Saturday, April 13, 2024

What is Prenatal Screening?

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( Prenatal screening provides information about your health and the health of your baby. The results of these tests allow doctors to analyze the likelihood that your child will be born with a birth defect or with a chromosomal abnormality.

Why Consider Prenatal Screening?

Although all women are offered prenatal screening, there are certain women who may benefit more from the results. You may want to consider prenatal screening if:

●  You are of advanced maternal age of 35 years or older

●  You have previously given birth to a child with a birth defect or a chromosomal abnormality

●  You have a family history of chromosomal abnormalities

●  You have a chronic medical condition such as diabetes or high blood pressure

When Can Prenatal Screening Be Performed?

Prenatal screening can be performed either during the first trimester or during the second trimester. There are restrictions for differing types of tests as to when they can be performed. Speak 2016black-woman-pregnanwith your doctor to understand which test is appropriate depending on how far along you are in your pregnancy.

First Trimester

Prenatal screening during the first trimester can begin as early as week 10 in your pregnancy and is typically performed during weeks 11-14. During this time, screening typically involves ultrasound imaging and tests performed using a blood draw. These test options monitor the development of the fetus as well as the risk that may exist for chromosomal abnormalities. Additionally, physical defects and developmental progress are observed during this time.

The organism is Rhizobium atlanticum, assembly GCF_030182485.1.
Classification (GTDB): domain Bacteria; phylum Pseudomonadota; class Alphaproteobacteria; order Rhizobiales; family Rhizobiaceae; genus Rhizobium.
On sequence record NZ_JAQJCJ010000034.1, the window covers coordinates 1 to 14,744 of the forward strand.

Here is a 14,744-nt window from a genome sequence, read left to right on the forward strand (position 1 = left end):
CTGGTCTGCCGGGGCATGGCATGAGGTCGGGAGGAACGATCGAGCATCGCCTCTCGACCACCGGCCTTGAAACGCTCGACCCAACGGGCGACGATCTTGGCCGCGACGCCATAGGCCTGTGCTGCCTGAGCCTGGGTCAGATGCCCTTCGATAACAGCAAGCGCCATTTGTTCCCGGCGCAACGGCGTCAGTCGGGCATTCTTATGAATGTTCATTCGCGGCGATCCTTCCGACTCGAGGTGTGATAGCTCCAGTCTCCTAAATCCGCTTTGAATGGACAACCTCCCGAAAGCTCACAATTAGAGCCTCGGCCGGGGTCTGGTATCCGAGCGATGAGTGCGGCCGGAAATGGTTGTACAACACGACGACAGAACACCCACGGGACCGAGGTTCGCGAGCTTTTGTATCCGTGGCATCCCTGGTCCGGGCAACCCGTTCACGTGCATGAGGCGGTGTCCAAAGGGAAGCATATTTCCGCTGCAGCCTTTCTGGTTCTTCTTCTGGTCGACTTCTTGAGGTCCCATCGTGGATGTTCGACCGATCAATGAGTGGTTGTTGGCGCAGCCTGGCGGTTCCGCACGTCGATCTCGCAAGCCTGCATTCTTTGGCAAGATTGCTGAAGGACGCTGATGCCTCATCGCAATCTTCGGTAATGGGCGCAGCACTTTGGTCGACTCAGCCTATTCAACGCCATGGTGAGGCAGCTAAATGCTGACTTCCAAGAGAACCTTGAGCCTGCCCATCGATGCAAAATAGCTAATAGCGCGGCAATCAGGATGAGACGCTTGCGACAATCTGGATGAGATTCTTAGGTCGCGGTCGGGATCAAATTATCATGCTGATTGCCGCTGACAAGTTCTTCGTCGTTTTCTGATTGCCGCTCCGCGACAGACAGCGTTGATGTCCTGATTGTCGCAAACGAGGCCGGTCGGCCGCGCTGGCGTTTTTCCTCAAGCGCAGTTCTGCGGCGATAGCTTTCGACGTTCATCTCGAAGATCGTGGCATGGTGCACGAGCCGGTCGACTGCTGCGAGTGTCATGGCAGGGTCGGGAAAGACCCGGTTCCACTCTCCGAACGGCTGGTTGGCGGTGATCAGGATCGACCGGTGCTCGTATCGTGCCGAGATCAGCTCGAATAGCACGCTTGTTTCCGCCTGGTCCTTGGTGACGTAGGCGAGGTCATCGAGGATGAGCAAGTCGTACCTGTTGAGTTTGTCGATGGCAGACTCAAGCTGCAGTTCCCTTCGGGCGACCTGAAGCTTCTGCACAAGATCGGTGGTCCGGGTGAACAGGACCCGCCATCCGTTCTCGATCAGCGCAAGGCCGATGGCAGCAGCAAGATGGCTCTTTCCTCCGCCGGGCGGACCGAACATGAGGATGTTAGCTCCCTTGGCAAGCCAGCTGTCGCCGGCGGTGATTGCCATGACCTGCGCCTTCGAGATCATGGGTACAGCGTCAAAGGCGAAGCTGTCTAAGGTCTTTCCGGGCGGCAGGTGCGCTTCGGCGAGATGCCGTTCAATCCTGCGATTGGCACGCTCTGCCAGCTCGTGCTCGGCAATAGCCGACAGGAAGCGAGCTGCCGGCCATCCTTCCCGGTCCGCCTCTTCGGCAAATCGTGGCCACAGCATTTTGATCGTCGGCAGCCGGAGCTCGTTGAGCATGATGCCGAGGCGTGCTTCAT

Second Trimester

Prenatal screening during the second trimester can begin as early as week 14 in your pregnancy and is typically performed between weeks 14-18. These tests may include ultrasound imaging and blood tests using a sample from the mother. Doctors perform these screenings during the second trimester to monitor the risk of Down syndrome or a neural tube defect in the fetus.

Types of Prenatal Screening

Prenatal DNA testingPrenatal DNA testing is a non-invasive test used to determine if there is a risk that the fetus has trisomy 21 (Down syndrome), trisomy 18 (Edwards’ syndrome), or trisomy 13 (Patau syndrome). This test can be performed as early as week 10 in your pregnancy using a simple blood draw from the mother. Prenatal DNA testing offers more information about your pregnancy without the risks associated with invasive prenatal procedures.

Nuchal translucency ultrasound – A nuchal translucency ultrasound uses ultrasound imaging to measure the thickness of the nuchal translucency in the fetus. Nuchal translucency is fluid located underneath the skin at the back of the fetus’ neck. If the amount of fluid measured is more than typical, this may indicate a genetic disorder or a heart defect. Nuchal translucency ultrasound can be performed between gestational weeks 10 and 14.

Maternal serum screening – Maternal serum screening is often referred to as the triple or quad screen test. The triple screen and quad screen tests are performed during the second trimester, typically between weeks 16 and 18 in the pregnancy. The triple screen test analyzes three specific proteins and hormones found in the mother’s blood, while the quad screen test analyzes four. The levels of these specific substances are examined in order to determine if there is a risk that the fetus has Down syndrome or trisomy 21.

Where Can I Find More Information?

Genetic counselors are trained healthcare professionals that analyze your health, along with your family medical history, in order to determine the risk of giving birth to a baby with a genetic condition. They can also present prenatal screening options as well as help you understand prenatal test results. Prenatal screening is your choice. Speak with a genetic counselor to learn more about your options.


Staff Writer; Krissy Lewis


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